small logo Postructuralist Approaches

A. POSTSTRUCTURALISM: a reaction against structuralists' claims to "scientific objectivity" and "universality." Most contemporary schools of literary criticism are thoroughly poststructuralist or at least share some of the poststructuralist assumptions:

  1. Antifoundationalist: seeks to challenge or destabilize Western logocentrism (idea that some ultimate signifier, which exists outside the play of language, centers or acts as a foundation for all thought, language, experience--e.g., God, the Idea, the Self, etc.)
  2. Foregrounds theory: feels compelled to explain theory of signification, the general conditions that determine meaning
  3. Decenters the human subject: downplays or denies that human beings have a coherent identity with individual motivation, initiative, and purpose; instead, individuals inhabit various "subject positions" constructed by discourse. In literature, this decenters the author and authorial intention and emphasizes the reader (but a reader that is constructed by the text)
  4. Foregrounds discourse and the constructedness of all knowledge and behavior

B. DECONSTRUCTION: an extreme poststructuralist theory and practice of reading based on the philosophy of Jacques Derrida. Key assumptions:

  1. "Undecidable" play of linguistic meanings: Saussure assumed that langue formed a closed, stable system, with a delimited structure of meaning; if Saussure separated the whole sign from its referent, Derrida further separated the signifier from the signified. He demonstrated that a particular signifier does not directly yield only one signified (e.g. c-h-a-i-r may suggest the concept of an object to sit on, but it also may suggest a person who supervises a committee, a professorship or bishopric, etc.); even when it does suggest one concept, its meaning will vary according to the context (e.g,, "They sent him to the chair"). Furthermore, signifieds can only be defined by more signifiers in a potentially endless regression.
  2. In this "open-ended play of signification," social ideologies privilege certain meanings, making them the centers around which all other meanings turn (e.g., "freedom" and "democracy" in the U.S.).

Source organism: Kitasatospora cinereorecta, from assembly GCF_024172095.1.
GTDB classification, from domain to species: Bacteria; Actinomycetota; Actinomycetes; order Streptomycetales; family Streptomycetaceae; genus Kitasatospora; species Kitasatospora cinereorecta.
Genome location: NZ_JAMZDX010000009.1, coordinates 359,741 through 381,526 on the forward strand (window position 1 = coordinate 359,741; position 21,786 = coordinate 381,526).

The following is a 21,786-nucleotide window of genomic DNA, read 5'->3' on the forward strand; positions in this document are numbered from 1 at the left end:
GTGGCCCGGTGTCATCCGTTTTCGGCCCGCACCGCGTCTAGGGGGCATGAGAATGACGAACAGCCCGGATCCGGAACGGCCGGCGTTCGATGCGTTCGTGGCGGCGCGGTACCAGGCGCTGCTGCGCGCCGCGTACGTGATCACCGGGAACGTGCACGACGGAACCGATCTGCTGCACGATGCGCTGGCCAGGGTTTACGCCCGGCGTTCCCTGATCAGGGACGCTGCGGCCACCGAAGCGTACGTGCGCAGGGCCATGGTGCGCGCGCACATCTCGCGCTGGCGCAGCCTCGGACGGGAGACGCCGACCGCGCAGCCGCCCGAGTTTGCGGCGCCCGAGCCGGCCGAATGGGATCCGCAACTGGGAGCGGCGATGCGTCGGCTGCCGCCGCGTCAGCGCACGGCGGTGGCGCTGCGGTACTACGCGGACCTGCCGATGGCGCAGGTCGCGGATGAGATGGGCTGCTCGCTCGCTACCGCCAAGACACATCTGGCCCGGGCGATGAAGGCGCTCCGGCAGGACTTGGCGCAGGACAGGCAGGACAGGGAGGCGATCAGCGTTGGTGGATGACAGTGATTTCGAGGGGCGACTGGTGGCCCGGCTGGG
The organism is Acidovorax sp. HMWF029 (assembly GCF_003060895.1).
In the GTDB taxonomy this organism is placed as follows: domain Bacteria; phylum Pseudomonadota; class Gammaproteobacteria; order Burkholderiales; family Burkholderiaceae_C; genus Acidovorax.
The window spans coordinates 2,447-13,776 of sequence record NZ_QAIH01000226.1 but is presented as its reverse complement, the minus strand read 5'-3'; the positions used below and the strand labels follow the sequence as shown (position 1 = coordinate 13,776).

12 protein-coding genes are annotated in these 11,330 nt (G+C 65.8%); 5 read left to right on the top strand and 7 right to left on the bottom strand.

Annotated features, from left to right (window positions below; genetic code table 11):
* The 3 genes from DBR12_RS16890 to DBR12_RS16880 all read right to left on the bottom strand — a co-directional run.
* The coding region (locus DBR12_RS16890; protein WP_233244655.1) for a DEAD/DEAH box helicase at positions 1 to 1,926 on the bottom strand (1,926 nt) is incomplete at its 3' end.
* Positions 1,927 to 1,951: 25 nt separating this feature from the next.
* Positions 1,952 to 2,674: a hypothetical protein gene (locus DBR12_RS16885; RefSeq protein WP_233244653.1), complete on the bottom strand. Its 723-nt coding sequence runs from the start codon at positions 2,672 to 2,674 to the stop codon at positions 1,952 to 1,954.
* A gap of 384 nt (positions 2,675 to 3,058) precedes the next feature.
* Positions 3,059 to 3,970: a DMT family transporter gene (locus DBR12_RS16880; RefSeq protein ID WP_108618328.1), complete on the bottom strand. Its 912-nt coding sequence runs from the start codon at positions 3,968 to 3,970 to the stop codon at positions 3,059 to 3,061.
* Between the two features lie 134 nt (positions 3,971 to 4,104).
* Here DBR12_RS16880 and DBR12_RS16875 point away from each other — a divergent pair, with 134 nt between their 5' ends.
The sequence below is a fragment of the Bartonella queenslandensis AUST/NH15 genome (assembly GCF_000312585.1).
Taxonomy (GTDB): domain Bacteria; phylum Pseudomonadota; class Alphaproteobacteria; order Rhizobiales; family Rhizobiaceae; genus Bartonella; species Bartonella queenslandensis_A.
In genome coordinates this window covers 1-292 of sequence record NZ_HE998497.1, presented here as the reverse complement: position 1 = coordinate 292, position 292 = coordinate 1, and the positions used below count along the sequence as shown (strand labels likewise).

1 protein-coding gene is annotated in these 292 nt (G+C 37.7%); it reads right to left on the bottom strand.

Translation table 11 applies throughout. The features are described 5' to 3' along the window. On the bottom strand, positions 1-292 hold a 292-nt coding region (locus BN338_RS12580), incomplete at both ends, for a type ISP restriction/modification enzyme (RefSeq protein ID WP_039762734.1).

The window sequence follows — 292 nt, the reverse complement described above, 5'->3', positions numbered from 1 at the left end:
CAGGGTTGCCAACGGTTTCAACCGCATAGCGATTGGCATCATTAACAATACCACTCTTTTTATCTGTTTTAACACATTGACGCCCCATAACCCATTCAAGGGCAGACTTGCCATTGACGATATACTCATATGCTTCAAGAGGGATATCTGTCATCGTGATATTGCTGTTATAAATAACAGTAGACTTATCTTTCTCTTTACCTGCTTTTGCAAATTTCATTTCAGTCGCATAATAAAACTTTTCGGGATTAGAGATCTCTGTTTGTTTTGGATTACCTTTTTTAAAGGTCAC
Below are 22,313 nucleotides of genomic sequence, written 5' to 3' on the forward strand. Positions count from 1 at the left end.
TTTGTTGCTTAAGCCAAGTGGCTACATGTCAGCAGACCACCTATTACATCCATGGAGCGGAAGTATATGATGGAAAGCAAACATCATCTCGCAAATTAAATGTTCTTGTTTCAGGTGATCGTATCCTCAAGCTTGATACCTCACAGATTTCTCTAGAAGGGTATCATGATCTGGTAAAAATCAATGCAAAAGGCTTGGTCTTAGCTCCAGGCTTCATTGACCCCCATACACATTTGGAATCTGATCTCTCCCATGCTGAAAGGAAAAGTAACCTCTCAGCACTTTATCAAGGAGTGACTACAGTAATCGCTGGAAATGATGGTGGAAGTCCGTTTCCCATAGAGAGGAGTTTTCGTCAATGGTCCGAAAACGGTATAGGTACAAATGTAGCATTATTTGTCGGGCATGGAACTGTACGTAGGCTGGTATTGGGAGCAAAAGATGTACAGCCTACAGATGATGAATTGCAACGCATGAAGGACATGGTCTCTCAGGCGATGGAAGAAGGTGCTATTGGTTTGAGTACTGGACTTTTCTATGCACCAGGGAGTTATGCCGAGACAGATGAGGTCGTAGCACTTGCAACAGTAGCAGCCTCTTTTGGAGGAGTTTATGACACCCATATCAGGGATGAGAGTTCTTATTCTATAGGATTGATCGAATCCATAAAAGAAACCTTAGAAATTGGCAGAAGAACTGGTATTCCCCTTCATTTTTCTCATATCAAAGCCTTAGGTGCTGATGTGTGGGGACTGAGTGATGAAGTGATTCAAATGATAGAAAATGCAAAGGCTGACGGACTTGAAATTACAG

3. Sausurrean difference becomes Derridean différance (a coinage suggesting in French both "to be different" and "to defer"); linguistic difference creates the effect of decidable, definite meaning, but in language meaning is actually deferred from one interpretation to another in an endless play or movement.
  4. The structures of binary opposition that are essential to logocentric language are actually hierarchies, defined not simply by differences but by the privileging of one term at the expense of the other (beautiful/ugly, divine/human, man/woman). Deconstruction demonstrates not only that such hierarchies can be inverted, but also that the whole opposition can be undermined or collapsed. Since the first term is defined by excluding the second, it requires the second for its meaning; one cannot be thought without the other ("what is outside is also inside").
  5. Since language and meaning are inherently unstable, words and texts constantly undermine and deconstruct themselves; the deconstructive critic simply calls attention to this "by the careful teasing out of warring forces of signification within the text itself" (Barbara Johnson), typically by finding "double binds" of contradictory or incompatible meanings or by focusing on apparently minor or peripheral details which serve as threads to unravel the fabric of the text. Deconstructive critics distinguish between the text that tries to close off the endless play of signification and push toward a specific interpretation (the "readerly" text that tries to keep one in the reader/consumer position) and the text that opens itself up to many different meanings (the "writerly" text that puts one in the writer/producer position, encouraging the creation of one's own play of meanings).

Cf. Terry Eagleton, Literary Theory: An Introduction, pp. 146-47:

Meaning may well be ultimately undecidable if we view language contemplatively, as a chain of signifiers on a page; it becomes 'decidable', and words like 'truth', 'reality', 'knowledge' and 'certainty' have something of their force restored to them, when we think of language rather as something we do, as indissociably interwoven with our practical forms of life. It is not of course that language then becomes fixed and luminous: on the contrary, it becomes even more fraught and conflictual than the most 'deconstructed' literary text. It is just that we are then able to see, in a practical rather than academicist way, what would count as deciding, determining, persuading, certainty, being truthful, falsifying and the rest--and see, moreover, what beyond language itself is involved in such definitions.

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Barbara F. McManus
Readings and Assignments
October 1998